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Lateral view of a Male Baetis (Baetidae) (Blue-Winged Olive) Mayfly Dun from Mystery Creek #43 in New York
Blue-winged Olives

Tiny Baetis mayflies are perhaps the most commonly encountered and imitated by anglers on all American trout streams due to their great abundance, widespread distribution, and trout-friendly emergence habits.

Dorsal view of a Sweltsa (Chloroperlidae) (Sallfly) Stonefly Nymph from the Yakima River in Washington
This species was fairly abundant in a February sample of the upper Yakima.
27" brown trout, my largest ever. It was the sub-dominant fish in its pool. After this, I hooked the bigger one, but I couldn't land it.
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Lateral view of a Tipulidae (Crane Fly) True Fly Adult from unknown in Wisconsin
This is a small cranefly species.
Posts: 1
Manny on Jun 9, 2007June 9th, 2007, 5:31 pm EDT
I was fly fishing a tailwater in Indiana when I noticed a {hatch} of what I thought were sulfers(dorothea,invaria). But after further inspection they had the makup of a crane fly and also were a pale yellowish color. Could this be a crane fly species?
Troutnut's profile picture
Bellevue, WA

Posts: 2758
Troutnut on Jun 9, 2007June 9th, 2007, 5:36 pm EDT
Definitely. Small pale yellow craneflies are especially common on trout streams. I don't know any more about those species, but I'm sure trout go for them at times.
Jason Neuswanger, Ph.D.
Troutnut and salmonid ecologist
Martinlf's profile picture
Palmyra PA

Posts: 3047
Martinlf on Jun 9, 2007June 9th, 2007, 5:54 pm EDT
Yes, Flyfisher's Paradise in State College even has its own patterns for orange and yellow craneflies, and I've had very good luck with the flies in autumn.
"He spread them a yard and a half. 'And every one that got away is this big.'"

--Fred Chappell
Konchu's profile picture
Site Editor

Posts: 498
Konchu on Jun 10, 2007June 10th, 2007, 1:24 am EDT
Cranefly larvae are often really huge, and probably a juicy treat for a hungry fish. What kinds of patterns mimic these, and how commonly are they used?
Taxon's profile picture
Site Editor
Plano, TX

Posts: 1311
Taxon on Jun 10, 2007June 10th, 2007, 4:51 am EDT

Probably, the vast majority of flyfishers have never specifically set about to imitate crane fly larvae. However, 3-4XL hooks utilizing a dubbed body of muskrat fur would be standard fare for such imitation.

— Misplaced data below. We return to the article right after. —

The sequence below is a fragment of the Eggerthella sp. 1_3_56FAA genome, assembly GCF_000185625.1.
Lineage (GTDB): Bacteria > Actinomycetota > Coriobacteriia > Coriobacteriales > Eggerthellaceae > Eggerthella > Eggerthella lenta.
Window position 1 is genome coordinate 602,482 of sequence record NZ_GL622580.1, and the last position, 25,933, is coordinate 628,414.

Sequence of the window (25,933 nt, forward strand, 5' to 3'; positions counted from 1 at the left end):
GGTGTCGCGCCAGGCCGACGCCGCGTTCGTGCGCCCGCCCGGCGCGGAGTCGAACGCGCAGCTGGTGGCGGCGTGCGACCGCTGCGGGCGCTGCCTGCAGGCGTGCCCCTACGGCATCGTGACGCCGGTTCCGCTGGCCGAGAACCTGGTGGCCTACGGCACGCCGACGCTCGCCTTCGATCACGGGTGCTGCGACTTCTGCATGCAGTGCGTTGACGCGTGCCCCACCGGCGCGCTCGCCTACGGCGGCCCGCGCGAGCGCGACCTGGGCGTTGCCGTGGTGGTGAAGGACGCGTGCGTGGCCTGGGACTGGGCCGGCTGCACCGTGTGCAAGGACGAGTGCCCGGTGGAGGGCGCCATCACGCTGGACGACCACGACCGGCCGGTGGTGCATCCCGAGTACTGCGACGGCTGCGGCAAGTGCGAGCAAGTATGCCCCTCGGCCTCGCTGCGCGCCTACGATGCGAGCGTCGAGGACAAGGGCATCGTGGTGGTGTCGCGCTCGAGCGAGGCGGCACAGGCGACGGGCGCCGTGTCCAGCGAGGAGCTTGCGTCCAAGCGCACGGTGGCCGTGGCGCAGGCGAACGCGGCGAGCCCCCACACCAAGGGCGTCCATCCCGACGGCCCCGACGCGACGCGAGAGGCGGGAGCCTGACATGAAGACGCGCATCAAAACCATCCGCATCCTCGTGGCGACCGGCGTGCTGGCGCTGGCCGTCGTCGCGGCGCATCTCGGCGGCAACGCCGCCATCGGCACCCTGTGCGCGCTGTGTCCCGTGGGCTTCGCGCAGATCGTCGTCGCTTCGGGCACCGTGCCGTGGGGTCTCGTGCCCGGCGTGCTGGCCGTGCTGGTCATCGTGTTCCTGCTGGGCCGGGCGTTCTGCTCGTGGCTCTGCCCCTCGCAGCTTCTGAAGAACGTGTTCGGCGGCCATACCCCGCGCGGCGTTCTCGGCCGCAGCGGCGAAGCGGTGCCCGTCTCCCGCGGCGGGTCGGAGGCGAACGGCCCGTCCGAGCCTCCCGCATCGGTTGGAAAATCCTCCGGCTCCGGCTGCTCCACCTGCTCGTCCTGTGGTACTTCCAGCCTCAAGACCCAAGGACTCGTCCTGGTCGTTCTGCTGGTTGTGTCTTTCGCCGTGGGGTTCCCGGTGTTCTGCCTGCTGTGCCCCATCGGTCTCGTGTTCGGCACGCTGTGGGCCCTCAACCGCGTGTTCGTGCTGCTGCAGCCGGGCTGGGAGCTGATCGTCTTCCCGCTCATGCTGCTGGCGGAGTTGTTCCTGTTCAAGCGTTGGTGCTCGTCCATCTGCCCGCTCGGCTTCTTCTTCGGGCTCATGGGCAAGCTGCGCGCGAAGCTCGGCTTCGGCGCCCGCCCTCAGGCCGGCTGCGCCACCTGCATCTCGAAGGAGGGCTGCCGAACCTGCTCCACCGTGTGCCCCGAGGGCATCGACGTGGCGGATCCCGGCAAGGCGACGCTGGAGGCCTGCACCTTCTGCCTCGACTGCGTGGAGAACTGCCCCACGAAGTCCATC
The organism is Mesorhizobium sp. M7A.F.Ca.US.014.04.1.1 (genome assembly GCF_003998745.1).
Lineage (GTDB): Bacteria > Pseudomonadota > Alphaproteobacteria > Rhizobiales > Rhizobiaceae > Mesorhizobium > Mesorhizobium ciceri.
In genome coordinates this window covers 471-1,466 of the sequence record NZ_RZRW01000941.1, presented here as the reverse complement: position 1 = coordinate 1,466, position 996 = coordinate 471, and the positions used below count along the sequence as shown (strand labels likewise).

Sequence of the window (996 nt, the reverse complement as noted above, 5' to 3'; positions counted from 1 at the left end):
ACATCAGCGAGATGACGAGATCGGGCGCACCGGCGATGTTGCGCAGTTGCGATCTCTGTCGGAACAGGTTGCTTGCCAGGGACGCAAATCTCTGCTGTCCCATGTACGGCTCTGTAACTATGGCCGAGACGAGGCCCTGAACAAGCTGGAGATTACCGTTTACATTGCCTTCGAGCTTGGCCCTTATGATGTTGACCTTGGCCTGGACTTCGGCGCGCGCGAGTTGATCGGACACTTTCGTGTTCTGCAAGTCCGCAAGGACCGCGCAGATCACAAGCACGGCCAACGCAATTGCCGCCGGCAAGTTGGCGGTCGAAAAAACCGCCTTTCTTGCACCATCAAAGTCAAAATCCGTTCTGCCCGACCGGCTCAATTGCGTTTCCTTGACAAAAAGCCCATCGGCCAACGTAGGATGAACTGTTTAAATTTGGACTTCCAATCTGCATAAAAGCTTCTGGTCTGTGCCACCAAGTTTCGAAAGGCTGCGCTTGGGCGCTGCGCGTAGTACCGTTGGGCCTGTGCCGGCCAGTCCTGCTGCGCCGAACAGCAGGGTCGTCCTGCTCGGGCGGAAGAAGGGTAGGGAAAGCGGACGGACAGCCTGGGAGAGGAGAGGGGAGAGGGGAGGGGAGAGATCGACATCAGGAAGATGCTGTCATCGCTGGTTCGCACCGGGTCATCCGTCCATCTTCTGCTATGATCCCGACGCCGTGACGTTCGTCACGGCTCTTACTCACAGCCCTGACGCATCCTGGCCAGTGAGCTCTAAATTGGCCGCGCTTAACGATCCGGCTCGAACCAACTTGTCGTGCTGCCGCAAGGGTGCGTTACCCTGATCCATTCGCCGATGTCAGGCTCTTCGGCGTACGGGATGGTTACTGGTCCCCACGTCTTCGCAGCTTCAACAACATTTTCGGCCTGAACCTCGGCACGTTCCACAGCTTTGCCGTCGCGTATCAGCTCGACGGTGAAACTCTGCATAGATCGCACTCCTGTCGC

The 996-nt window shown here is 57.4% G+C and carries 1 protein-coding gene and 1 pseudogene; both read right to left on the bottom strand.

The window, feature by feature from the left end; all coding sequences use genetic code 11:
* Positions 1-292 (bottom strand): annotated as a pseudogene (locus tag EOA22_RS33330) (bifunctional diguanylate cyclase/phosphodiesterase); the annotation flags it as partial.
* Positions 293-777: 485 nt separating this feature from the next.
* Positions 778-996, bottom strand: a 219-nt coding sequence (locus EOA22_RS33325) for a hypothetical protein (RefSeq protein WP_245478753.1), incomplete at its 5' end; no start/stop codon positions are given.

Two patterns suggested in Western Hatches by Hafele/Hughes are Polly Roseborough's Muskrat, and Ernest Schwiebert's Western Crane Fly Larva. The imitations are said to be most effective fished tumbling along the bottom, shortly following a spate, which has disturbed their larval habitat.
Best regards,
Roger Rohrbeck
Pleasant Gap, PA

Posts: 1197
Shawnny3 on Jun 10, 2007June 10th, 2007, 1:46 pm EDT
Another good crane fly larval imitation is the Walt's Worm. The larval crane fly imitations I've seen are basically really vaguely buggy, cigar-shaped imitations that work for both caddis and crane fly larva. Perhaps it's not a lucrative enough hatch to try to imitate them specifically (or they may just be similar enough to caddisflies that most fisherman simply imitate both with the same larval imitation), but I can recall days her in Central PA when crane flies were the only things flying around.

Jewelry-Quality Artistic Salmon Flies, by Shawn Davis
Tulare, CA

Posts: 23
Invicta on Jun 10, 2007June 10th, 2007, 2:01 pm EDT
I agree with Taxon, the vast majority of tiers do not imitate a crane fly larva, but they should. In the waters that I consider my backyard (Golden Trout Wilderness, Sequoia NF, CA) a crane fly larva is a mandatory summer pattern for the meadow sections of streams. One of the local species is the Giant Western Crane fly (Holorusia rubiginosa). A proper imitation of a mature larva may go up to 50mm by mid-summer, which I have used only in the largest of the surrounding streams, but then it has accounted for rainbows over 22”. Most often we use smaller patterns. One I can recommend, to be added to the pattern listed by Shawn, can be found at Charlie Craven’s website, under Crane fly larva, it's the one I use:


If you are unsure of the size, stay small.


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